About 100 Congolese collected near Manchester University Student Union, and at twelve, with supporters from Respect, the Socialist Party, No Borders, and a number of individuals, the Congolese led off a very African-style demonstration. They danced and sang their way along Oxford Street, sitting down in the road at intervals in a symbolic 'die in.' The first die-in was outside the BBC building, in protest at its failure to give any coverage to the war in Congo. It was only done for a few minutes at a time, not long enough to faze the attending police; coppers do tend to get worried if demonstrators don't keep moving. But the Greater Manchester police confined themselves to doing the only thing they're really required for on demos: directing the traffic so the protestors can pass.
The protest drew curious and bemused stares from the hundreds of city centre shoppers. It was a pity that only No Borders seemed to have brought any leaflets to give out. Since the war in Congo gets no media coverage, leaflets would have been useful to inform people of the reasons for the protest.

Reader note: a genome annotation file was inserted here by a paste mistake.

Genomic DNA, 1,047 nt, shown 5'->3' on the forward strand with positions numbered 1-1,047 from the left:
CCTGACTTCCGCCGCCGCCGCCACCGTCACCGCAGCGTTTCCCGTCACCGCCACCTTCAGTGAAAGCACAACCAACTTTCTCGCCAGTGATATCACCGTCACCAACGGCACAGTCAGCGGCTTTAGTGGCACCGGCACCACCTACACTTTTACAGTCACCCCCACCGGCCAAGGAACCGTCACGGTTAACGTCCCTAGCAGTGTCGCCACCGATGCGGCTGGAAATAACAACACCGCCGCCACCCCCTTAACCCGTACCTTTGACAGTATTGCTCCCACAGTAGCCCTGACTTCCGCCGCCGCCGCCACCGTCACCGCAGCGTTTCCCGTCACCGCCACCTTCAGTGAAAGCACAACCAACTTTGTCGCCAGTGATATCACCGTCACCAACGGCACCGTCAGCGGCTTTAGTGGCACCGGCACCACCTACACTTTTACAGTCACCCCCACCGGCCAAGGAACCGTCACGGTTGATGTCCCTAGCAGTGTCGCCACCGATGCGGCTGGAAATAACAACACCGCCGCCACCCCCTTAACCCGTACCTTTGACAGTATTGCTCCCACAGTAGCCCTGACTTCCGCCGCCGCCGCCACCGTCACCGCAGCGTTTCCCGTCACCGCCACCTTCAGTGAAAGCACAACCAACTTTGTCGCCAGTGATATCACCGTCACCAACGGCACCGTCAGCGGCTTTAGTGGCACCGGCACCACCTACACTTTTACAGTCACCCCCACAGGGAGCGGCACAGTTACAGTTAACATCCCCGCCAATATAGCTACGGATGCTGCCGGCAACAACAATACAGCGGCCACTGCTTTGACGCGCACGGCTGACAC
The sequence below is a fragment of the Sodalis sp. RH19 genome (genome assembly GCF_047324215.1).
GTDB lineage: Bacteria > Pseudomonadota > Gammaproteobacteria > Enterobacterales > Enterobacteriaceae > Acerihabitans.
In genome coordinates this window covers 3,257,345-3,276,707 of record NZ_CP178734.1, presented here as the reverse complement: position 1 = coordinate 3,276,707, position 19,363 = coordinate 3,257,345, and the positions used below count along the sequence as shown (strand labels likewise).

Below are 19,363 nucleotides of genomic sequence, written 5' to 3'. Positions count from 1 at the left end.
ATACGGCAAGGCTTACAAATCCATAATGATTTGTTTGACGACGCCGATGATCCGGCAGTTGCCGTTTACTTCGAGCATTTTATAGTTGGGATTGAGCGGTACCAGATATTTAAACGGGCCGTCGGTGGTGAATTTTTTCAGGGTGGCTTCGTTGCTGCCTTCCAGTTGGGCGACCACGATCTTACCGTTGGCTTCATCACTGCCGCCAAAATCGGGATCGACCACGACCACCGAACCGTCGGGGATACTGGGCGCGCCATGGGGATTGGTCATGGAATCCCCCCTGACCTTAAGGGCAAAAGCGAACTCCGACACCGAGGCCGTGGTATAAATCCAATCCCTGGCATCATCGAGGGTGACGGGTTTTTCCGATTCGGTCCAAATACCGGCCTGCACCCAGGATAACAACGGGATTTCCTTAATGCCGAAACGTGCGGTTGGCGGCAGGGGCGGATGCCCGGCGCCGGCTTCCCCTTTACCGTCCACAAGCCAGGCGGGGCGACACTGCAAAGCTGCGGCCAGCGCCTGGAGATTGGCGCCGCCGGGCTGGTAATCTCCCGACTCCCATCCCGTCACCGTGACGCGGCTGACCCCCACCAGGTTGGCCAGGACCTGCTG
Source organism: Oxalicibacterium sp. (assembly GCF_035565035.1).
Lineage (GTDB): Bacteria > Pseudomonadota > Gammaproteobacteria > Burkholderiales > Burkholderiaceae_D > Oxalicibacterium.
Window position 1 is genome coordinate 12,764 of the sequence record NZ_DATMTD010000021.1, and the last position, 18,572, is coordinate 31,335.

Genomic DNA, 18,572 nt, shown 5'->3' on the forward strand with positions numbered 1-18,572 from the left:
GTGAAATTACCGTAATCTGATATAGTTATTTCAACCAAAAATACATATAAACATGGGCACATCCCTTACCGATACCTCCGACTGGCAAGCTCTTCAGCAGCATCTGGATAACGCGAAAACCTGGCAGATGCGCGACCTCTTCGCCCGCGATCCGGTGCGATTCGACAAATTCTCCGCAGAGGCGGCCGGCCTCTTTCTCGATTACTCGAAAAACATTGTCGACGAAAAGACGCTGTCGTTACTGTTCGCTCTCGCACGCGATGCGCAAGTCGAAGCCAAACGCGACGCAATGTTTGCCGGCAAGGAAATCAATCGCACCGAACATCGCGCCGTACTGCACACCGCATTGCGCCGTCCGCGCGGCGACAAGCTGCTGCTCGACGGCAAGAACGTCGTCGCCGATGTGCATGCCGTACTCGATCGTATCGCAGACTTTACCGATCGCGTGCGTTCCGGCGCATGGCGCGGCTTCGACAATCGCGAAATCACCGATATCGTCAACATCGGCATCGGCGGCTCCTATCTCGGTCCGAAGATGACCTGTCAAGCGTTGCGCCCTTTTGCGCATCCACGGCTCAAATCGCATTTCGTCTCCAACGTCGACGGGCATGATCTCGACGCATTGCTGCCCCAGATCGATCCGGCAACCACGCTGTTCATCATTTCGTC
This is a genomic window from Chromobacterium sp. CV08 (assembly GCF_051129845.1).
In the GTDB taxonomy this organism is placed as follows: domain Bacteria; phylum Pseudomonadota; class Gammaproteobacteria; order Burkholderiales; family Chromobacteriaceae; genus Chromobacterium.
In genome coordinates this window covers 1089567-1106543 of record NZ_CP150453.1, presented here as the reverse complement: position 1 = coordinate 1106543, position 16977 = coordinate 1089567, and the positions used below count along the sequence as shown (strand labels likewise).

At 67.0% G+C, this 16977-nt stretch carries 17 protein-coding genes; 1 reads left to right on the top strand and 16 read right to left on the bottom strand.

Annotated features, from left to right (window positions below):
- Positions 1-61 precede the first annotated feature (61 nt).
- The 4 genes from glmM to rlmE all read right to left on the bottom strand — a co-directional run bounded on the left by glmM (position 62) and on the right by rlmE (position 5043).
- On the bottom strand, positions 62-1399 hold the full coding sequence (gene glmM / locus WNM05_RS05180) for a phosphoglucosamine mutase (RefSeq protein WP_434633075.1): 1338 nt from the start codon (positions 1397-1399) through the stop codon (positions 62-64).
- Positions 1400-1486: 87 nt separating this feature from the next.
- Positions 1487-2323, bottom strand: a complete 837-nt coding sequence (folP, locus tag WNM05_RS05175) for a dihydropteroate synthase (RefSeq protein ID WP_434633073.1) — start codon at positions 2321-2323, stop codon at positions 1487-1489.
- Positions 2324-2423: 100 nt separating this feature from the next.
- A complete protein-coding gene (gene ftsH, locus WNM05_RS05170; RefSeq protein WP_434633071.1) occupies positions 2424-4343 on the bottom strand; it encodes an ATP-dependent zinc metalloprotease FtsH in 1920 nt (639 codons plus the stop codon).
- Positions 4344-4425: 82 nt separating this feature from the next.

It ended at the Peace Gardens behind the town hall, with a number of speakers, in French and English, about deportation issues. They made links between the situation of the Congolese and other struggles against deportation and abuse by Border Agency personel. One speaker asked the audience to remember the women in Yarlswood, who are still on hunger strike. Such links need to be made if anti deportation struggles are to be ultimately successful.